Tag Archives: Inside baseball

The place of the Curia

John Allen reports that the Vatican is being rocked by another bout of administrative turmoil. Calls for change in NCR’s comment section are less “dog bites man” than “man breathes air,” but in this case, as I’ve argued before, I think that the calls are well-taken, although I suspect that I and they have quite […]

The democratic fallacy

Periodically, someone will suggest that bishops ought to be elected, and they will place immense weight on the point that bishops were once elected; they are likely to offer a quote (without sourcing) that he who is to govern all should be chosen by all. While it’s true, after a fashion, that bishops were elected […]

Why “Roman” Catholic?

Some Catholics bridle at the modifier “Roman,” noting that it has derogatory origins, but I think that there’s much to be said for what then-Fr. Joseph Ratzinger had to say about the label fifty years ago: In that it says “Catholic” it is distinguished from a Christianity based on scripture alone, instead acknowledging faith in […]

Essay on Communion in the hand

This Easter, all else being equal, I will be confirmed in the Catholic Church. Because the prospect of first communion is now before me, I must make a decision on whether to receive communion in the hand or, as is traditional, on the tongue, both options being licit in the United States. In this essay, prepared […]

Active participation

Fr. Zuhlsdorf has a post noting the distortions that follow from misunderstanding Vatican II’s call for “active participation” in the liturgy. Some people will claim that active participation provides some warrant for a vernacular liturgy, but that view is untenable. It’s vital to understand that the council didn’t invent “active participation”; in trying to convey […]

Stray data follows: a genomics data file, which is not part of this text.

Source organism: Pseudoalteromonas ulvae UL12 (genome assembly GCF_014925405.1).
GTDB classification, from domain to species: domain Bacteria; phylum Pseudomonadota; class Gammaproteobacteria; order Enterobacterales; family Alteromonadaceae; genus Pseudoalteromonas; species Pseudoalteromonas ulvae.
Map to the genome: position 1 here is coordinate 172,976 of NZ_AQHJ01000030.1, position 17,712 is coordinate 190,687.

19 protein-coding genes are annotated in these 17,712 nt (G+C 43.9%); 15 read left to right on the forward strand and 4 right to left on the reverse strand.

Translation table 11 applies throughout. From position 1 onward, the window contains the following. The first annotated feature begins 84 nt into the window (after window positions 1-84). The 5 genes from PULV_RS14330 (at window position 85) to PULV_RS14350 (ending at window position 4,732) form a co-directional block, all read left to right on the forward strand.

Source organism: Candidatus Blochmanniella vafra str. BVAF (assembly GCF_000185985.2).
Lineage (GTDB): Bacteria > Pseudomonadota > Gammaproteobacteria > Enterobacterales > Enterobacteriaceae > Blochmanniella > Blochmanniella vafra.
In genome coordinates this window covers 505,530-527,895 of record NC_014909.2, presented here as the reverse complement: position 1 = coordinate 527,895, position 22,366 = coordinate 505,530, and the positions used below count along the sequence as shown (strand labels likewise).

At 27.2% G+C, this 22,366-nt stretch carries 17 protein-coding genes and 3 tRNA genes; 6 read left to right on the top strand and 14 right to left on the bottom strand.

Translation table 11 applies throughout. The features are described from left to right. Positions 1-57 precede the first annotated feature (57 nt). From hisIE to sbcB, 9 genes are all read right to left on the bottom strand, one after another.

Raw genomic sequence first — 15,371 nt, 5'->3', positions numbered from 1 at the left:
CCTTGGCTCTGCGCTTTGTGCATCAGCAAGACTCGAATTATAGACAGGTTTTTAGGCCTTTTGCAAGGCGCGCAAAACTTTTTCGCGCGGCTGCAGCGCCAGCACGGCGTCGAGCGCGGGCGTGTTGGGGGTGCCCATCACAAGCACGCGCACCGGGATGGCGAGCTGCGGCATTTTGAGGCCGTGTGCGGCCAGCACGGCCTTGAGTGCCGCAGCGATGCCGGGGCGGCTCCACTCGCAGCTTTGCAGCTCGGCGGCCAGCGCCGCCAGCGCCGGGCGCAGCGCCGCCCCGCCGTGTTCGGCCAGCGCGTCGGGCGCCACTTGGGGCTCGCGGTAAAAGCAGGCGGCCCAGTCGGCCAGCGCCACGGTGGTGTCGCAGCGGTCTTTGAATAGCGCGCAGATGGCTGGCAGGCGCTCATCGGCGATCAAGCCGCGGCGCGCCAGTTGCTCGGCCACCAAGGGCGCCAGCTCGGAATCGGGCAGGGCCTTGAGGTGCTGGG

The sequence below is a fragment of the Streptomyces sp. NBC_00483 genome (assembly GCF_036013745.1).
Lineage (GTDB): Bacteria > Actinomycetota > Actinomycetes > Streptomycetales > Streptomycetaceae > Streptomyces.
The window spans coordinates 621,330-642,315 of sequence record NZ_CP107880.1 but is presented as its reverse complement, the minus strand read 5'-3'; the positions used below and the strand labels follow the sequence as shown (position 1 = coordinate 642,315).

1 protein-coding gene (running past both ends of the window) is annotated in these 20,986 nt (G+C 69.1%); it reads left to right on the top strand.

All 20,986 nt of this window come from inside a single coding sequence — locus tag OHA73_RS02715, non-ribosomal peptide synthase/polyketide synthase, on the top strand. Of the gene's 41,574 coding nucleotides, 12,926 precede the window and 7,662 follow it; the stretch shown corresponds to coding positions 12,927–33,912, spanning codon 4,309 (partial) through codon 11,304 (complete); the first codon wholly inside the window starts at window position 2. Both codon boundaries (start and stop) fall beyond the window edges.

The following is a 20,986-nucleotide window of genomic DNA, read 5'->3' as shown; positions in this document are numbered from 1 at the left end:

Phil Mathias on the corrected translation

The corrected translation has attracted a lot of criticism, very little of it substantial. Phil Mathias’ National Post commentary does little to redress the balance. It’s hard to keep reading after Phil regurgitates the tired “hiearchy vs. the people” line that’s been so in vogue, but we shall soldier on. (1) Phil tackles consubstantial, and it […]

The hermeneutic for Vatican documents and Church law

Reading John Allen’s book All the Pope’s Men, which tries to explain Vatican culture to outsiders, I ran across an interesting nugget. Allen writes that in Italian culture, law is regarded as the expression of a human ideal, a descriptor pf a perfect state of affairs, and everyone realizes most people will fall short. This is […]

Chaput confirmed for Philly

Rumor confirmed: Denver’s Archbishop Charles Chaput will succeed Justin Card. Rigali at the helm of the troubled Archdiocese of Philadelphia. A boon all around, I think: the archdiocese gets a chance to draw a line under its difficulties, and an articulate voice for orthodoxy gains a more prominent platform.

Who was the first bishop of the Moon?

Father Z has a post noting that Archbp. William Borders had once staked his claim to have been the first bishop of the moon. The theory works like this: In 1969, Borders was the Bishop of Orlando, and because Apollo 11 had departed from Cape Kennedy, which lay within the Diocese of Orlando, Borders acquired jurisdiction […]